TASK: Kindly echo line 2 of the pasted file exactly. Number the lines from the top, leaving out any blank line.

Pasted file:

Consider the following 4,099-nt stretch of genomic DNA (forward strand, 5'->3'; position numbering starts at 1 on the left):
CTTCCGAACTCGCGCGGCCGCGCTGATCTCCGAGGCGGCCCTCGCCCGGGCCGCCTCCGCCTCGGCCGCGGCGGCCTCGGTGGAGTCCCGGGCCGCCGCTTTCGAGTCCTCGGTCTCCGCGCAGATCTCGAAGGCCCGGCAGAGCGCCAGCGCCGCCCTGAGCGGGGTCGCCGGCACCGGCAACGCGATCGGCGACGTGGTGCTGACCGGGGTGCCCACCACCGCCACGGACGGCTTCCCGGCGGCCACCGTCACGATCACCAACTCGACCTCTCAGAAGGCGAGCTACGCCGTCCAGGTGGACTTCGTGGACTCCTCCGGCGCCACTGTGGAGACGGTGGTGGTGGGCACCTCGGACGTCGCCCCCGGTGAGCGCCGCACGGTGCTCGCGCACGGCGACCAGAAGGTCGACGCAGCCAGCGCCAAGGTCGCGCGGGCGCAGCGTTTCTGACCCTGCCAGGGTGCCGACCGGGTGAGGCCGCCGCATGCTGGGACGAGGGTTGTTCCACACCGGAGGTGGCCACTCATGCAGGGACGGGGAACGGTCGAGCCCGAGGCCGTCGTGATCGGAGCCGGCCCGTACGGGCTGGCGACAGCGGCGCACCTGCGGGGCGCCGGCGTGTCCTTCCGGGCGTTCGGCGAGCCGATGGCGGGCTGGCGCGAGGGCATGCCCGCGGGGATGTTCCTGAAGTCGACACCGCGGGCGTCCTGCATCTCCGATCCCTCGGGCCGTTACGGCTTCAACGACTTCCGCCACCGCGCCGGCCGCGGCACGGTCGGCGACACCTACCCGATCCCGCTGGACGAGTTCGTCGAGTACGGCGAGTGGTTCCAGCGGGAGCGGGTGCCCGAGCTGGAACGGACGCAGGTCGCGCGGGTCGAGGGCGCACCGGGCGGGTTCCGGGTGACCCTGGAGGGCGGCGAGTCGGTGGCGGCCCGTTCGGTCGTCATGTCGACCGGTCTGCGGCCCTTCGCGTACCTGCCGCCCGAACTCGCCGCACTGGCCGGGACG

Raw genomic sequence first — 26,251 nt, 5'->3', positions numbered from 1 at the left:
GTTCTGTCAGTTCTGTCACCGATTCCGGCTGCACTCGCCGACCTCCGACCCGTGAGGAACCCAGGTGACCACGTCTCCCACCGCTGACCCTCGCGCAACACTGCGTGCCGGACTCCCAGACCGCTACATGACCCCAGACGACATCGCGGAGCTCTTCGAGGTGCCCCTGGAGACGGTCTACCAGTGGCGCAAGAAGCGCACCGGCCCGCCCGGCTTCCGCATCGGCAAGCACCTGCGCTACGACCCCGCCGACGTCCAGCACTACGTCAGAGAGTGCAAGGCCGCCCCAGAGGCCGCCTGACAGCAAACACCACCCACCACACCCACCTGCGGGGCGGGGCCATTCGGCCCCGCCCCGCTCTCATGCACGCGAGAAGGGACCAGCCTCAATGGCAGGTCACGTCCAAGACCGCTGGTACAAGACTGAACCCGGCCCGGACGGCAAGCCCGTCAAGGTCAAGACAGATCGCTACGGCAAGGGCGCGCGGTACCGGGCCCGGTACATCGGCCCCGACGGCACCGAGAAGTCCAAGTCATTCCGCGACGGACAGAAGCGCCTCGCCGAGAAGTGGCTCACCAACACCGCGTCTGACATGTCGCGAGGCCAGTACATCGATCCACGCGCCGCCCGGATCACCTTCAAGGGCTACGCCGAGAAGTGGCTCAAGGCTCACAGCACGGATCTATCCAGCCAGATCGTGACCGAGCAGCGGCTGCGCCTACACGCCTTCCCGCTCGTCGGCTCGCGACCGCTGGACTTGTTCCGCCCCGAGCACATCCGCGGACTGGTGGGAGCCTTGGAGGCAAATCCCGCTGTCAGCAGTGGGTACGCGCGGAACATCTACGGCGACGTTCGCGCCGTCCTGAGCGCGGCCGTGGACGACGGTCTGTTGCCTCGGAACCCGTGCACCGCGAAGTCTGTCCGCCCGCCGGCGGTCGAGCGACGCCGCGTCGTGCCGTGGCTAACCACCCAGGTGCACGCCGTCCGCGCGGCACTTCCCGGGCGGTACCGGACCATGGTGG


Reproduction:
CTTCCGAACTCGCGCGGCCGCGCTGATCTCCGAGGCGGCCCTCGCCCGGGCCGCCTCCGCCTCGGCCGCGGCGGCCTCGGTGGAGTCCCGGGCCGCCGCTTTCGAGTCCTCGGTCTCCGCGCAGATCTCGAAGGCCCGGCAGAGCGCCAGCGCCGCCCTGAGCGGGGTCGCCGGCACCGGCAACGCGATCGGCGACGTGGTGCTGACCGGGGTGCCCACCACCGCCACGGACGGCTTCCCGGCGGCCACCGTCACGATCACCAACTCGACCTCTCAGAAGGCGAGCTACGCCGTCCAGGTGGACTTCGTGGACTCCTCCGGCGCCACTGTGGAGACGGTGGTGGTGGGCACCTCGGACGTCGCCCCCGGTGAGCGCCGCACGGTGCTCGCGCACGGCGACCAGAAGGTCGACGCAGCCAGCGCCAAGGTCGCGCGGGCGCAGCGTTTCTGACCCTGCCAGGGTGCCGACCGGGTGAGGCCGCCGCATGCTGGGACGAGGGTTGTTCCACACCGGAGGTGGCCACTCATGCAGGGACGGGGAACGGTCGAGCCCGAGGCCGTCGTGATCGGAGCCGGCCCGTACGGGCTGGCGACAGCGGCGCACCTGCGGGGCGCCGGCGTGTCCTTCCGGGCGTTCGGCGAGCCGATGGCGGGCTGGCGCGAGGGCATGCCCGCGGGGATGTTCCTGAAGTCGACACCGCGGGCGTCCTGCATCTCCGATCCCTCGGGCCGTTACGGCTTCAACGACTTCCGCCACCGCGCCGGCCGCGGCACGGTCGGCGACACCTACCCGATCCCGCTGGACGAGTTCGTCGAGTACGGCGAGTGGTTCCAGCGGGAGCGGGTGCCCGAGCTGGAACGGACGCAGGTCGCGCGGGTCGAGGGCGCACCGGGCGGGTTCCGGGTGACCCTGGAGGGCGGCGAGTCGGTGGCGGCCCGTTCGGTCGTCATGTCGACCGGTCTGCGGCCCTTCGCGTACCTGCCGCCCGAACTCGCCGCACTGGCCGGGACG